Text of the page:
- Features: Nothing has the number of latest and greatest features like a new machine. Built in thread cutters, LED lighting, self lifting presser feet, extra wide stitches, needle threaders, the list is pretty endless on the features that a modern machine has to offer.
Vintage machines have the advantage of being all metal and simple to maintain, but do require maintenance more often than most of their new counterparts. Cleaning and oiling should be done on a regular basis to keep the machine lubricated and not wearing on the internal metal parts.
Machine offerings can be split into two categories. Electronic and mechanical. The mechanical offerings are generally a bit more limited in the features they offer. When changing stitches they often rely on the user to set multiple settings to achieve the desired stitch. For example when going from a straight stitch to a stretch stitch, an electronic machine needs you to simply select the next stitch you want, a mechanical machine will require you to dial in the stitch, adjust the stitch length to activate the stretch stitch, and then set the stitch width. While this isn’t a lot of extra steps, doing this multiple times during a project can become annoying to say the least. Maintenance costs for the two are often very similar. While the mechanical machine has a few more oiling points, and the electronic machine will have a few more grease points, the bulk of the cost of the maintenance will be the disassembly needed to access everything which is often very similar on new machines. Although some electronic machines can seem daunting to learn, many of the ones we offer are often easier to use than their mechanical counterparts. Some even offer a mix of quick change knobs and dials to adjust stitch width, stitch length, and tension but still auto set all of this as you change between stitches giving you the best of both worlds.
When considering a brand of machine, do your research on who that brand really is today (or when the machine you are considering was made). Buying Brand X because your mom or grandma did doesn’t make much sense when Brand X has been bought and sold nine times since they originally bought their great machines, and it is now owned by the same parent company as Brands Y and Z that your relatives swore they would never buy a machine from! Times have changed, and while the brand names may not have, in many cases the company behind them, and their quality certainly has.
We weighed a lot of options before taking on the brands of machine we sell today. We based our decision on our 40+ years of repair service. We looked at the build quality of not only the new machines, but the ones from recent years coming in for repair, what features they offered and their value. If we thought there was a better machine brand out there, we would be selling it.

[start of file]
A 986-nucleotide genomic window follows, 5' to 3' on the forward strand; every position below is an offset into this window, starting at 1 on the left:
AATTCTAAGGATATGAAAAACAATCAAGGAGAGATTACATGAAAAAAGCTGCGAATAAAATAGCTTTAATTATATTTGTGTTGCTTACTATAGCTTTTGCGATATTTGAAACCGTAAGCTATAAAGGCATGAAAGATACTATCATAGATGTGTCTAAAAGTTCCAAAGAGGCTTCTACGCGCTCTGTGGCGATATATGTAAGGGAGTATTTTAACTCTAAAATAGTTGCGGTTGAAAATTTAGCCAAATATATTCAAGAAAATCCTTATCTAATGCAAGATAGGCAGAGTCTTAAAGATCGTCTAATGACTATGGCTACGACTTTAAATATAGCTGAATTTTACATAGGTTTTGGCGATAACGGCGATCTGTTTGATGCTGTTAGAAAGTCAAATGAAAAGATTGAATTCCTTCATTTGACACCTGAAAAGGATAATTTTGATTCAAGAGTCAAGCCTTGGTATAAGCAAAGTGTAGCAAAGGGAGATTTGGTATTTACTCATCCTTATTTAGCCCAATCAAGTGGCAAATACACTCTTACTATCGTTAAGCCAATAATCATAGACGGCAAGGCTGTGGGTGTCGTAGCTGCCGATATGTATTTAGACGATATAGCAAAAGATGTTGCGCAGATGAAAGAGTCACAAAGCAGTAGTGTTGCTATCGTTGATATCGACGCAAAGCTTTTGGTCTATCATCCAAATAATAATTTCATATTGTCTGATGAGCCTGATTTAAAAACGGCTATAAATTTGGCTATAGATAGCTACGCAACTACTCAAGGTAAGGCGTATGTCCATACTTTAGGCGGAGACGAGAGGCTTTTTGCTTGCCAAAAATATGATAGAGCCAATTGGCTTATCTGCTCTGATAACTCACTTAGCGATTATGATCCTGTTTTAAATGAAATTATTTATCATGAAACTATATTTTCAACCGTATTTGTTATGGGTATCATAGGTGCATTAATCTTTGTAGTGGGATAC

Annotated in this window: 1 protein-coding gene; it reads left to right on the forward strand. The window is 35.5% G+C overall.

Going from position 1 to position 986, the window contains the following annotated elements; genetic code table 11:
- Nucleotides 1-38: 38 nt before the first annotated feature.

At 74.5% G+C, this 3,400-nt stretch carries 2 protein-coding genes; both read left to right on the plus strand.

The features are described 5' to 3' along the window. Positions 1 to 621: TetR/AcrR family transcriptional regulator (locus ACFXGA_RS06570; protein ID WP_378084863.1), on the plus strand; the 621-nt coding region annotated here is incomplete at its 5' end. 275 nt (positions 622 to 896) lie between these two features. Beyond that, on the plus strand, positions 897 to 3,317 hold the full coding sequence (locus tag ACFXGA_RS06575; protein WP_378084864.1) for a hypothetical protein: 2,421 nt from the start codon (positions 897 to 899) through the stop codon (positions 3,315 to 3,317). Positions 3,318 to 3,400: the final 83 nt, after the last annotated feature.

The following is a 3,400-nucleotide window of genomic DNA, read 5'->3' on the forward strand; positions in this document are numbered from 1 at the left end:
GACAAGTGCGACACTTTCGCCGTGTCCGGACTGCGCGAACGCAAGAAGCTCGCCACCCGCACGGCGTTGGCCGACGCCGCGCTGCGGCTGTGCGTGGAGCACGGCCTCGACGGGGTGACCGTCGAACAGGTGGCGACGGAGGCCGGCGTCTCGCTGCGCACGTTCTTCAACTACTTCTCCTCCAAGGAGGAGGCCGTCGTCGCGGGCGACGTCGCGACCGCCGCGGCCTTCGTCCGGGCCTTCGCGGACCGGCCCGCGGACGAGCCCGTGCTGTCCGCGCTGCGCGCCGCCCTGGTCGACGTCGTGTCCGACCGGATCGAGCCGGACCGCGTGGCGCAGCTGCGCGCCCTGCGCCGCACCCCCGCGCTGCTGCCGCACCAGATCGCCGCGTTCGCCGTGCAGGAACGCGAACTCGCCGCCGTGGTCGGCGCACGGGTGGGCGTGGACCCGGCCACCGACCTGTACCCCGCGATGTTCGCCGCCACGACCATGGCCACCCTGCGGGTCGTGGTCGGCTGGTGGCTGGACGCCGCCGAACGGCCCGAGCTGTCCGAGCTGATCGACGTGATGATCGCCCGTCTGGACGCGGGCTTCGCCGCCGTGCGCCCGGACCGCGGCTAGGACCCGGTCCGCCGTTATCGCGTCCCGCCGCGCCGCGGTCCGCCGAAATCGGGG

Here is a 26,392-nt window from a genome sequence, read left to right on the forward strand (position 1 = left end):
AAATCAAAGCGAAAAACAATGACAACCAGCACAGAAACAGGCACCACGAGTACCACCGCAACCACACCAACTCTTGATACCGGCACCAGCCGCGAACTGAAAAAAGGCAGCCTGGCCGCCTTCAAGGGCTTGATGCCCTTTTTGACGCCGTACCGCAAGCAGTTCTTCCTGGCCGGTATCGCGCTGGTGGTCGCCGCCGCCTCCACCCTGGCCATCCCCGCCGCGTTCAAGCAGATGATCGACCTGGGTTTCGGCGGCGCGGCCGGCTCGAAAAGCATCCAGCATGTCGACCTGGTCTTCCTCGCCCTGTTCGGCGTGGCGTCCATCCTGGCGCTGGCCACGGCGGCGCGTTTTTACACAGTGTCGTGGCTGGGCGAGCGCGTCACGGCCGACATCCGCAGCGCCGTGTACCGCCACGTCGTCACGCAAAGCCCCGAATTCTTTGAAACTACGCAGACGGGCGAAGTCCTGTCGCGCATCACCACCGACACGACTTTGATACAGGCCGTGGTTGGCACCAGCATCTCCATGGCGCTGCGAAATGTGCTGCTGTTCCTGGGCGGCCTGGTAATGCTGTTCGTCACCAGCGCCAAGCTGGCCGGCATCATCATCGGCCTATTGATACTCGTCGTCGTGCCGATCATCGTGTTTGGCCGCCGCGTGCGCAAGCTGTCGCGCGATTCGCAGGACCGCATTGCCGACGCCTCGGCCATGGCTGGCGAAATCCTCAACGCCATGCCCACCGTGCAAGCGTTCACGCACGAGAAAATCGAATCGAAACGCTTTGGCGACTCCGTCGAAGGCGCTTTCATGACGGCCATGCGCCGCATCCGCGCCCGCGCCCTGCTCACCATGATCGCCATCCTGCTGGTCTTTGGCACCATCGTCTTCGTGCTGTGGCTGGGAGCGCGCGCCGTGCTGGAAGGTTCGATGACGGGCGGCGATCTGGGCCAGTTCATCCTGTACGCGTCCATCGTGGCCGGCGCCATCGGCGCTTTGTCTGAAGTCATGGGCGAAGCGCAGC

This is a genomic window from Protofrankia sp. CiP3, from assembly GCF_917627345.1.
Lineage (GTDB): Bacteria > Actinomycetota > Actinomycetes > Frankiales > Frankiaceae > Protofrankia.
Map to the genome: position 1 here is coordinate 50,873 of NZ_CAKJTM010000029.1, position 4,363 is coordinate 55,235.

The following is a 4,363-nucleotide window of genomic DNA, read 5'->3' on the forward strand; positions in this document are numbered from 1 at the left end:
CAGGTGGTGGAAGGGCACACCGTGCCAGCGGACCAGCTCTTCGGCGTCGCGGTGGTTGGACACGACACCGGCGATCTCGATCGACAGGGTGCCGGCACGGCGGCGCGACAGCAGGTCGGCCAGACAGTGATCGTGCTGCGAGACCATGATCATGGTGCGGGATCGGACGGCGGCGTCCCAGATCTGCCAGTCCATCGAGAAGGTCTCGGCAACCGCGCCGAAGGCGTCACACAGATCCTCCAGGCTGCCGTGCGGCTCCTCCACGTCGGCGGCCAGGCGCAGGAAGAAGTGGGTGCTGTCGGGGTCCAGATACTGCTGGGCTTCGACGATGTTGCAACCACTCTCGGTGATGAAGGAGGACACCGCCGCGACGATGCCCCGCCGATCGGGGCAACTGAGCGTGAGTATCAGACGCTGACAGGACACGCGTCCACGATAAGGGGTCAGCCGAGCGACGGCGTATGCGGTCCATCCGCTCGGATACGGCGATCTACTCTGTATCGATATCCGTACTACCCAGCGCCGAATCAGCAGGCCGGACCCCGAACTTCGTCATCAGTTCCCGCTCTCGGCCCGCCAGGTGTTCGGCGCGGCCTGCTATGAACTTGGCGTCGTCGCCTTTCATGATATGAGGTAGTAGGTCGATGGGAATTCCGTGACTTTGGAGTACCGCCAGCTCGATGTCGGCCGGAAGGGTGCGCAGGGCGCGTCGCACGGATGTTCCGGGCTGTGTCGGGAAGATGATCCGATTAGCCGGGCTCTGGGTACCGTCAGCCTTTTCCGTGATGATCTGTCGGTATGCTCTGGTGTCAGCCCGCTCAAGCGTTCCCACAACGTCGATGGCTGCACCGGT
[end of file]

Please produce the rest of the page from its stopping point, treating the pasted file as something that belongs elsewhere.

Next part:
We sell pre-owned machines, but I wouldn’t call them used. Our pre-owned and vintage machines have all been serviced and are guaranteed to be in proper working condition. Sometimes this is just a basic tune up, other times this includes a complete rewire or more. The individual ads will tell you exactly what has been done. Often we will go through 3 or 4 machines of the same model to find one that meets our expectations of quality and condition before it is prepped for resale. Buying a used machine from the donation pile or second hand store can yield some great buys, but is a bit like putting your money in a slot machine. Every 100th time you might hit gold, but most of the time you are going to get a machine that will at the very least need serviced. What you paid for the machine doesn’t affect the cost of the parts or the labor involved to make this machine what it should be. Unless you are your own technician, expect buying a machine this way to be the cheapest part of the equation.
We are also very picky about which models we offer. Most machines up to the 1960’s were solid metal with metal gears, but not all of them, and some are just more trouble than they are worth with hard to find parts and accessories. Fun for collectors, but not much good if you just want to use it as a sewing machine.
Starting in the 1970’s and up to a few years ago are the machines that (with a few exceptions) we generally recommend staying away from. These are the beginning of plastic internals. Admittedly these plastic parts have lasted quite some time now, and they should be celebrated for their service. Sadly their time has come and replacement is inevitable if the parts are even available. This is also the beginning of electronic control. Like most early electronics, much of it is best left in the past even if a few models do work very well. Again fun for a collector, but not much fun if you are just looking for a machine that works, and works well.
Hopefully this article has given you a lot to think about, but if you are looking for a little more information or are a little skeptical of our intentions, then we would like to invite you to check out these articles from Threads Magazine: